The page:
Despite the MTA's reassurance that their construction to build the Second Avenue Subway is not killing nearby residents, a new report reveals the site contains over three times the allowed amount of toxic dust levels.
The New York Post obtained a report by the Occupational Safety and Health Administration which found a dangerous amount of silica detected during a federal inspection in November. Exposure to the carcinogen has been proven to possibly exacerbate to silicosis, a respiratory disease connected to lung cancer and incurable respiratory failure.
Upon discovery of the high levels, three contractors working at the site were ordered to pay $4,250 in fines, which the companies have until April 20 to appeal.
Disturbingly, the MTA has dismissed safety concerns and publicly reassured New Yorkers that the construction's dust tornadoes and bizarre, skunk-like odors are nothing to worry about. Officials have used nearby commercials and residential boilers as scapegoats behind any spikes in pollution:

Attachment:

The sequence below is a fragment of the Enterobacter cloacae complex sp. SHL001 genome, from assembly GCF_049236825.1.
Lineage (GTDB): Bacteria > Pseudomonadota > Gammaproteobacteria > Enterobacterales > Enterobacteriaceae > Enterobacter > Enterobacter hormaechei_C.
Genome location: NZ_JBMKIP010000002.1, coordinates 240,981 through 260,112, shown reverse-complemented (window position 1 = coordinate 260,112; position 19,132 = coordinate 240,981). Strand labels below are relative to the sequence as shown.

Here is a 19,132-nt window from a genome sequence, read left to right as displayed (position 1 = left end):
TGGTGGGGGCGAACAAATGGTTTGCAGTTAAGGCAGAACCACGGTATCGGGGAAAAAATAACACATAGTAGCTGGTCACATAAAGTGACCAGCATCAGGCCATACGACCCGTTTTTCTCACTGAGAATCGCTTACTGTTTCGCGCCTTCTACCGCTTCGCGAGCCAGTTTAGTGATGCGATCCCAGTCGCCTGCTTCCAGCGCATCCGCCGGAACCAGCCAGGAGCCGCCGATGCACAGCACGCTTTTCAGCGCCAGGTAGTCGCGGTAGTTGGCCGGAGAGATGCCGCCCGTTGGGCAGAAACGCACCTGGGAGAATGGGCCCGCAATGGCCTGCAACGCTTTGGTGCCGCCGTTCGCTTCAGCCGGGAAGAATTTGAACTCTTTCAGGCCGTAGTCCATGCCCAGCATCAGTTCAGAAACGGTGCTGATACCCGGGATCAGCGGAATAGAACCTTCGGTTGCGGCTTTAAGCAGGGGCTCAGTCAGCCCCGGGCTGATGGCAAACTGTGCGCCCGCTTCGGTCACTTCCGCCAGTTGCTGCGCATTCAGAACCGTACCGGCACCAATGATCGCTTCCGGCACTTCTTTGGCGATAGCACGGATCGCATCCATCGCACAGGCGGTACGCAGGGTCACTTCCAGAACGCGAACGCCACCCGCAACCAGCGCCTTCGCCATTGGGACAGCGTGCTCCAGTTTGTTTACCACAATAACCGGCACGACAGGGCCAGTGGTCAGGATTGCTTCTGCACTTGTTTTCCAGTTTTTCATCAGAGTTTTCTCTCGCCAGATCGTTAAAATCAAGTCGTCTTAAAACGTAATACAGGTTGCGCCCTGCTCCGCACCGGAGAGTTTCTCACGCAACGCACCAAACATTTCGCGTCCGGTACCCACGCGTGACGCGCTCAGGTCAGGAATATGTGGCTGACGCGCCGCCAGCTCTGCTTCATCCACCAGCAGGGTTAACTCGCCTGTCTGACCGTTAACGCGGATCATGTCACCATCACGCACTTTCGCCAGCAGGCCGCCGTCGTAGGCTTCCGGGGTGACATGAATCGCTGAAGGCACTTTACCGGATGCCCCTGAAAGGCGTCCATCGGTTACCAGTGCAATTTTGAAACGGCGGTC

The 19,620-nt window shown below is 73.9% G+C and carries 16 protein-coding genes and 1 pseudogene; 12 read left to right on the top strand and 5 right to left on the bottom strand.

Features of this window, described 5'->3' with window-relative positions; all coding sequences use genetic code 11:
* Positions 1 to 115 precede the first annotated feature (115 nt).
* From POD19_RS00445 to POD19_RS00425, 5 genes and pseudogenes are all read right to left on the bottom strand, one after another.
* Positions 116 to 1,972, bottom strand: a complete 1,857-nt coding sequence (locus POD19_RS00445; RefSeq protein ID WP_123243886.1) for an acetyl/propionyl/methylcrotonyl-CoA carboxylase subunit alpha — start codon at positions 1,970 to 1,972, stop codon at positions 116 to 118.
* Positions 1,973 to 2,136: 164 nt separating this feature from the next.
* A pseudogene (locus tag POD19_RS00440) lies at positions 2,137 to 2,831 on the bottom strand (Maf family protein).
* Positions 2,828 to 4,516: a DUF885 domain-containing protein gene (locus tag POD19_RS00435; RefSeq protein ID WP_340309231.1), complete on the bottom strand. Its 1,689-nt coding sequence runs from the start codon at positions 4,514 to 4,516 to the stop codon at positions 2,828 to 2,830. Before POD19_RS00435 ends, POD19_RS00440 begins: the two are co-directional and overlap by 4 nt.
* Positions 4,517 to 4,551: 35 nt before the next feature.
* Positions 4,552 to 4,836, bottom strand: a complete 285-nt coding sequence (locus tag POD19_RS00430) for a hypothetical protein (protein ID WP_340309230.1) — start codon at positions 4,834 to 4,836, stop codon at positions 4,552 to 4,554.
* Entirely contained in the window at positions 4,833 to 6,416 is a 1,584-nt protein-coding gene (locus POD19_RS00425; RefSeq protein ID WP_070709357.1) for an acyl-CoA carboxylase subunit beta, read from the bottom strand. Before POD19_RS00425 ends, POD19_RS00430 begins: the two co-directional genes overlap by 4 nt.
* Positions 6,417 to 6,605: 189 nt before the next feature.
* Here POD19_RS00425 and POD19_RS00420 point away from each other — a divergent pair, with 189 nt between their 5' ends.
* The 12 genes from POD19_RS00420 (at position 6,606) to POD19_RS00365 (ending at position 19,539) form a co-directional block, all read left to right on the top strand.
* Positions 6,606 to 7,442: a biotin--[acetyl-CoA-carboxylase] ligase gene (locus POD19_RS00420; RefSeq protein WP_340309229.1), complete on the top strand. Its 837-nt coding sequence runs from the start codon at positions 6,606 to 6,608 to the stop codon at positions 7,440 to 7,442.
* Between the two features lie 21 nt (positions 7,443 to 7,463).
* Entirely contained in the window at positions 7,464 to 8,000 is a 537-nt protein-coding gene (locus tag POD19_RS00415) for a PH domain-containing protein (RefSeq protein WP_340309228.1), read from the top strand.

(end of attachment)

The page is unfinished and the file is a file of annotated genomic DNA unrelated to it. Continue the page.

The analysis of the data for the three days indicates that daily PM2.5 concentrations were primarily attributed to local traffic emissions, other local sources such as commercial and residential boilers, and regional or background levels, with no significant contribution from blasting activities.
Instead, the agency seems preoccupied with organizing nightly visits to combat less threatening complaints regarding noise levels set off by nighttime drilling.
Check out the construction's controversial progress below: